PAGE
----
Re: Proof that neural nets work

John Moody <john.atwell.moody@xxxxxxxxx> wrote in message
news:1148081025.906760.320300@xxxxxxxxxxxxxxxxxxxxxxxxxxxxxxx
Bill Reid wrote:

Since you are posting this on a stock newsgroup, are you implying
that stock prices can be predicted by linear, albeit "complicated"
trig functions? If we could devine what these functions are, similar
to "attractor reconstruction" in chaos theory, could we then just throw
the nueral net away and use the functions to predict the market?

enough. It is a precise question and deserves a precise answer.

The pictures at http://www.goldengem.co.uk/description.html#proof show
the result of putting some related math functions (not linearly
related) into a neural network, then asking the network to predict each
one into the future.

The functions are chosen not to be useful, but to be hard to predict.
Things like cubing the sin of i, then adding a number, then taking the
cosine of that!

4x(1-x) starting with 0.80 rounded to two places =
0.80
0.64
0.92
0.29
0.82
0.59
0.97
0.12
0.42
0.97
0.12

And then it starts to repeat the same sequence (0.12,0.42,0.97) due
to the rounding. As a "random number generator" it sux (rounding off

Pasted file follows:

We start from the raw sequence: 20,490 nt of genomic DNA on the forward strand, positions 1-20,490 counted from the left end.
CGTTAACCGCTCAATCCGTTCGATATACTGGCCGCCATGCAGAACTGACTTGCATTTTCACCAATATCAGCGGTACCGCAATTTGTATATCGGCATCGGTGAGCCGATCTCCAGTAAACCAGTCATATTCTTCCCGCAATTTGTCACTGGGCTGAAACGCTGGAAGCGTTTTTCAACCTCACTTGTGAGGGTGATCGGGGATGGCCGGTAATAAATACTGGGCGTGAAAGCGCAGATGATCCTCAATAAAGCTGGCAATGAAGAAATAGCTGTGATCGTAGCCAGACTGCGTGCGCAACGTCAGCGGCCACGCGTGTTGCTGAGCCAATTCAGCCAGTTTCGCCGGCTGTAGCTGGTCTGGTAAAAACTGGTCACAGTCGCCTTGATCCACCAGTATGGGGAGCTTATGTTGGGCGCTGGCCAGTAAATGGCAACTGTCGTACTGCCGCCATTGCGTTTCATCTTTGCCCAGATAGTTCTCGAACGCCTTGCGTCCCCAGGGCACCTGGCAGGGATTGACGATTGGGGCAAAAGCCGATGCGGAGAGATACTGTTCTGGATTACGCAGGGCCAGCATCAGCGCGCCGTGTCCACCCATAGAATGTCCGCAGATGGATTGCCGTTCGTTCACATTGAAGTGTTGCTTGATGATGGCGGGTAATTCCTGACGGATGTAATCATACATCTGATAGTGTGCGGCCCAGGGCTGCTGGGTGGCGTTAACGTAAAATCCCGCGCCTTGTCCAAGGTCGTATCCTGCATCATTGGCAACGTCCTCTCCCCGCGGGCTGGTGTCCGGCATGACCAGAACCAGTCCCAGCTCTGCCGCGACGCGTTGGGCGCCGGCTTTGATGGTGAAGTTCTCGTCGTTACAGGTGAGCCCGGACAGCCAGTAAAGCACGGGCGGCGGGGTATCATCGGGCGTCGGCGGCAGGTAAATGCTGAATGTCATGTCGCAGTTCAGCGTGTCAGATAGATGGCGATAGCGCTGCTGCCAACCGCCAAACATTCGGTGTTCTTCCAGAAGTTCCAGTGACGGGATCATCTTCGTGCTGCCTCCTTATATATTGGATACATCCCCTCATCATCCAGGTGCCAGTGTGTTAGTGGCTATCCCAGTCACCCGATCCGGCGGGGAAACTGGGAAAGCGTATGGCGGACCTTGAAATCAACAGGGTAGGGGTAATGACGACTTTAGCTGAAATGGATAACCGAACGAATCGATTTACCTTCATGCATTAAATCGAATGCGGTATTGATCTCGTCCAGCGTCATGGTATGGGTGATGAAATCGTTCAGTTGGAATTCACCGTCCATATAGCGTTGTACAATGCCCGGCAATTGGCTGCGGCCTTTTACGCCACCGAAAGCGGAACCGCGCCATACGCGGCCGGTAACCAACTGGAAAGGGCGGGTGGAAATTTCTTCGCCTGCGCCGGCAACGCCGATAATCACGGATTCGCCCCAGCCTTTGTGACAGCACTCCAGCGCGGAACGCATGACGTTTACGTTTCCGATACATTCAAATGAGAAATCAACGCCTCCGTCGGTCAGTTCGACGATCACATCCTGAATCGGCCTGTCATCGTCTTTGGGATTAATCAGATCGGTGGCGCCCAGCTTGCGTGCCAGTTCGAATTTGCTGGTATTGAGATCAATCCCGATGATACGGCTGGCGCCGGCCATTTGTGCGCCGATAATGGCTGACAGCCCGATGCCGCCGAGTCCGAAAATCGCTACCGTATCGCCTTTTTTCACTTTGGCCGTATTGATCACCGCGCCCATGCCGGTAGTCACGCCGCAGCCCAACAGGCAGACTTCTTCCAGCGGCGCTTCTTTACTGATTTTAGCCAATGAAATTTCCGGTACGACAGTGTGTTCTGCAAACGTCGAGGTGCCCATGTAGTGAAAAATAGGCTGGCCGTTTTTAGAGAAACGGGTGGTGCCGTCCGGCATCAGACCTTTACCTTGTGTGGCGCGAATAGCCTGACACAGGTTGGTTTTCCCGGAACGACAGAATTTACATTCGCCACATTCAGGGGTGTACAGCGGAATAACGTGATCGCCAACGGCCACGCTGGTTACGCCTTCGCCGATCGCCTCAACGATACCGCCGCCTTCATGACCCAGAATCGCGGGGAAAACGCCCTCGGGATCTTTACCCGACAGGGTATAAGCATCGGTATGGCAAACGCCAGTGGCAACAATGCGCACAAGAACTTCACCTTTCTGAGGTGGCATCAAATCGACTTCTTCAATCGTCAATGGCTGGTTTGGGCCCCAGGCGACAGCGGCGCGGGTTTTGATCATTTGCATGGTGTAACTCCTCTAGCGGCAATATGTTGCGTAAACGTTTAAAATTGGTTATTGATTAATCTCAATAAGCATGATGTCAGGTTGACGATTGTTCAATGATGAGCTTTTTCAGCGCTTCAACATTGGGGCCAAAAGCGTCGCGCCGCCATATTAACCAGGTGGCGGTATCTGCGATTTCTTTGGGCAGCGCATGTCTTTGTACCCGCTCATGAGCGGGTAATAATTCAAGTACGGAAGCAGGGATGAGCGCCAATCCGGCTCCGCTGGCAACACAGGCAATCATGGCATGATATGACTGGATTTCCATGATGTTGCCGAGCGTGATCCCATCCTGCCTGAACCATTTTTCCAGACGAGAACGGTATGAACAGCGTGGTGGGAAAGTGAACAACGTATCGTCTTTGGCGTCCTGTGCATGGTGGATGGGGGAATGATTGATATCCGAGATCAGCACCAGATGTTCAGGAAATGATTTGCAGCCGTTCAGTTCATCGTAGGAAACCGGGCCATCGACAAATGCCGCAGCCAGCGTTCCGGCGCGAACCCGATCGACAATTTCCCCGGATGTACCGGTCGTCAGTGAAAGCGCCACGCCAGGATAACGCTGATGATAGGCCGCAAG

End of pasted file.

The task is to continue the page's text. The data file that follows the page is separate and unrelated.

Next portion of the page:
at six places rather two would give it a much greater "period"), but
here's the thing. You can indeed use a neural net to PERFECTLY
predict a sequence of apparently "random" numbers, after some
amount of "training", if indeed those numbers are generated by
some unknown, but continuously and precisely applied discrete
function.

But what happens if the function is both unknown and only applied
sometimes and not precisely? Or for that matter, what happens to
your "training" if, for example, you are currently perfectly predicting the
sequence of an unknown "random" number generator and then they
re-seed the generator?

The point is, no one could predict even one function, but since the
four functions entered are related to each other (but not linearly) the
neural network was able to figure out and predict all of them
perfectly.

This is what makes nueral networks "neat".

What does that prove? Not that neural networks can predict the stock
market. It proves this particular one does what neural networks can do
best: when there is a relation between graphs, it will find it, and use
that to its advantage to predict one into the future.

Again, that's "neat".

This is very different from linear algebra, or linear regression. The
relation between these functions is very complicated and indirect. Only
a neural network could do this.

I must again say "neat".